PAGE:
Google’s left-leaning media bias revealed: How CNN, The New York Times and The Washington Post were promoted over their right-wing counterparts by the search engine which has more power than ever over what readers see
- Stories from only 20 media outlets were featured in Google’s Top Stories box in November 2017
- 62 percent of those outlets were considered to be left-leaning media sources
- CNN accounted for 10 percent of the news promoted, The New York Times made up 6.5 percent and The Washington Post accounted for 5.6 percent
- By contrast, Fox stories made up only three percent of the 6,302 articles
- Google uses an algorithm to decide what goes in its Top Stories box
- It is based largely on the popularity of a topic or of a viewpoint
- The search engine has denied that it deliberately promotes left-leaning sites
- It now has unprecedented power over what is promoted and how much traffic it sends to sites given Facebook’s recent scale back on news
Google’s bias towards left-wing media outlets has been laid bare by an algorithm which detected that it favors sites including CNN and The New York Times over others.
According to data compiled by researchers from Northwestern University, the search engine promoted those sites over others repeatedly in November 2017.
Of the 6,302 articles that appeared in Google’s ‘top stories’ page that month after a term was searched, more than 10 percent were by CNN.
The New York Times was the second most favored and accounted for 6.5 percent of articles. The Washington Post was third with 5.6 percent.
By contrast, Fox News, the most right-wing outlet in mainstream media, was the source of just three percent of the stories which appeared.
Of the 6,302 articles that appeared in Google’s ‘top stories’ page that month after a term was searched, more than 10 percent were by CNN
Nearly all (86 percent) of the stories came from just 20 sources and of them, 62 percent were considered to be left-leaning.
The research sheds new light on the unprecedented power the search engine has in influencing the external traffic to news sites, a hot topic in the worlds of media and politics given Facebook’s recently reduced output.
For example, the researchers found that CNN got a 24 percent bump in traffic as a result of having its stories featured in the ‘Top Stories’ box.
The most featured sources, in order, were CNN, The New York Times, The Washington Post, Fox News, BBC, USA Today, LA Times, The Guardian, Politico, ABC News, CBS News, NPR, NBC News, CNBC, Reuters, Huffington Post, The Verge, Al Jazeera, The Hill and People.
For some stories there was a shortage of sources but a search for Rex Tillerson, the former Secretary of State, turfed up stories from 38 sources.
Despite the plethora of sources, 75 percent of the promoted stories about Tillerson came from The New York Times and CNN, the researchers found.
Newer articles that were only a few hours old or even less than an hour old were promoted over older ones
The data also revealed that while left-leaning sites produced more articles on any given subject (2.2 times as many as those on the right), Google’s Top Stories selection seemed to inflate the difference.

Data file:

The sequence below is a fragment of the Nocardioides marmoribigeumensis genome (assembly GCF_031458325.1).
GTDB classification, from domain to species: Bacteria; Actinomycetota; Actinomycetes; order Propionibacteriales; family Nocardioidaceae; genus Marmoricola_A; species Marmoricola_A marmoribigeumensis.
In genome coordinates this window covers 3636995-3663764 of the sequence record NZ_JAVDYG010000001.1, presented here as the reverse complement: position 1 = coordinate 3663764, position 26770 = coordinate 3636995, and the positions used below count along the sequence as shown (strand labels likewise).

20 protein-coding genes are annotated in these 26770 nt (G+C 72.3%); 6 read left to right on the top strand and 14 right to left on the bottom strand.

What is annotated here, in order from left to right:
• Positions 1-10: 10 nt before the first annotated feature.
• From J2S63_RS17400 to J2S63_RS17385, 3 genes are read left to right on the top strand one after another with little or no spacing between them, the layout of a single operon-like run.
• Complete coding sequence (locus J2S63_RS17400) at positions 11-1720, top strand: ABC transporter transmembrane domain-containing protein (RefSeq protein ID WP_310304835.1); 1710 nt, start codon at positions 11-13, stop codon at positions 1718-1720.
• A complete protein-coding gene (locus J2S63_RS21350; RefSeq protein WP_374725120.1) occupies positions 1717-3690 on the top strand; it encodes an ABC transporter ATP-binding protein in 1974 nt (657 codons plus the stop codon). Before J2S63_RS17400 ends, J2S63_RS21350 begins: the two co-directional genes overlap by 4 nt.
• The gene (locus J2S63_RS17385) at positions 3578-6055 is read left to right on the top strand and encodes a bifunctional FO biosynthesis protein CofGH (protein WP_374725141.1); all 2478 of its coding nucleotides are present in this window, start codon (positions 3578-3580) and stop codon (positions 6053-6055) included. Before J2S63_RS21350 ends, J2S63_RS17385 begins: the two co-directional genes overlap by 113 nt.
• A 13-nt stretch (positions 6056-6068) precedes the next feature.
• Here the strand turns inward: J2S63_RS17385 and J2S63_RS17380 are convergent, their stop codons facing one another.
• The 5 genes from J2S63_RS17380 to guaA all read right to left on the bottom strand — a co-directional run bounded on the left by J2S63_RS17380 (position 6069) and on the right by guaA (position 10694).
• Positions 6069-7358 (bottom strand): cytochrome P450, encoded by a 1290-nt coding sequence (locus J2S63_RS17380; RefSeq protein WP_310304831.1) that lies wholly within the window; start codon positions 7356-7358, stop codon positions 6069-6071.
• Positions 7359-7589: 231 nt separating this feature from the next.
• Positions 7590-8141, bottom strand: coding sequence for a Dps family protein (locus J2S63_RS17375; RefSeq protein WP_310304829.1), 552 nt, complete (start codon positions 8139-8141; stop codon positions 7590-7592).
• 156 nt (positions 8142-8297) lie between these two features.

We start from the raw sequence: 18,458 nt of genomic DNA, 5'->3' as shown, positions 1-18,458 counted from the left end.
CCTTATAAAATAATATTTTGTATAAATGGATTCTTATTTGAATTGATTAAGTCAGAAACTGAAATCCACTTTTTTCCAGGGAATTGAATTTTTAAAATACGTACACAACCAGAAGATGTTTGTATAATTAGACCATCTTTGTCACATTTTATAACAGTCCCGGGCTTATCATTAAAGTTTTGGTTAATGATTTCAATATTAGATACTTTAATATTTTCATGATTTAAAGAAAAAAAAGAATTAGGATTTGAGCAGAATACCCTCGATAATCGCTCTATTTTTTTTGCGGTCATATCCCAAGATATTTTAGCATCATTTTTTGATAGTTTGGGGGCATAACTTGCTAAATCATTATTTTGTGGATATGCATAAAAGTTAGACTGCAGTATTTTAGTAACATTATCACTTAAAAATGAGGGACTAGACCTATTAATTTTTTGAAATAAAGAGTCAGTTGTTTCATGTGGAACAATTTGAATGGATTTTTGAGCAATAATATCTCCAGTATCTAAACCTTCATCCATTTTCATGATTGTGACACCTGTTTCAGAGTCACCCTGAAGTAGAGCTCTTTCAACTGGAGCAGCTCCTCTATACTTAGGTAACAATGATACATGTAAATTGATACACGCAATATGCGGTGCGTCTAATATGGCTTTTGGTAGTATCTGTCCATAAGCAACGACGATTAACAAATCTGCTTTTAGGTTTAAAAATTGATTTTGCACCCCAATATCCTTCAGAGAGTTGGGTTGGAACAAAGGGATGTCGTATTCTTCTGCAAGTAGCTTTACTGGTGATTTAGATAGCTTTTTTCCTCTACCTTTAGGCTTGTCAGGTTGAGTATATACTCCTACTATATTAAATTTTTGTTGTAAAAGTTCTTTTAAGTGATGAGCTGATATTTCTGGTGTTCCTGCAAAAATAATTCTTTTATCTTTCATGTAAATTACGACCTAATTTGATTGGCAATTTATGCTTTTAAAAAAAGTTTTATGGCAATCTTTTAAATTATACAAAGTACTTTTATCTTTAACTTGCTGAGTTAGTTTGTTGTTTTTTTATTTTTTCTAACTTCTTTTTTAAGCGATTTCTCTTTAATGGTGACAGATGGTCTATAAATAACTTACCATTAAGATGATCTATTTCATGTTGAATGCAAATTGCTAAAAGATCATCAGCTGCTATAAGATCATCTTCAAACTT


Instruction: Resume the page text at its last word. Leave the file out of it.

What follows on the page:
‘In Google Top Stories, that ratio was 3.2, indicating that the curation algorithm was slightly magnifying the left-leaning skew,’ Nicholas Diakopoulos, one of the two researchers, writes in The Columbia Journalism Review.
The issue of search engine and social media bias towards media has long been a source of contention in the news industry but it became a mainstream point of concern during the 2016 election when Facebook banned right-wing media outlets that were favored by Trump supporters.
Google decides what goes into its Top Stories slot by using an algorithm which it insists is not bias
Since then, amid a crisis of allowing fake and nefarious news sites perpetuated largely by Russian bots, Facebook has announced that it will focus less on news articles and more on its users personal interactions.
The decision sent shockwaves through media outlets which had relied on the traffic Facebook sent its way and it afforded even more power to Google.
The search engine has always denied that it operates under any political bias and insists that its Top Stories are chosen by an algorithm which detects popularity.
At a congressional hearing in December last year, CEO Sundar Pichai denied that it was and sought to explain how the alogrithm works.
‘I understand the frustration at seeing at negative news. What is important here is we use a robust methodology to reflect what is being said about any given topic and we try to do it objectively using a set of rubrics.
‘It is in our interest to reflect what is happening out there,’ he said.
While it may not deliberately manipulate results to favor left-wing outlets, the result is that it undoubtedly promotes more left-of-center content to its millions of users.
A spokesman did not immediately respond when contacted by DailyMail.com on Sunday morning about Northwestern’s research.
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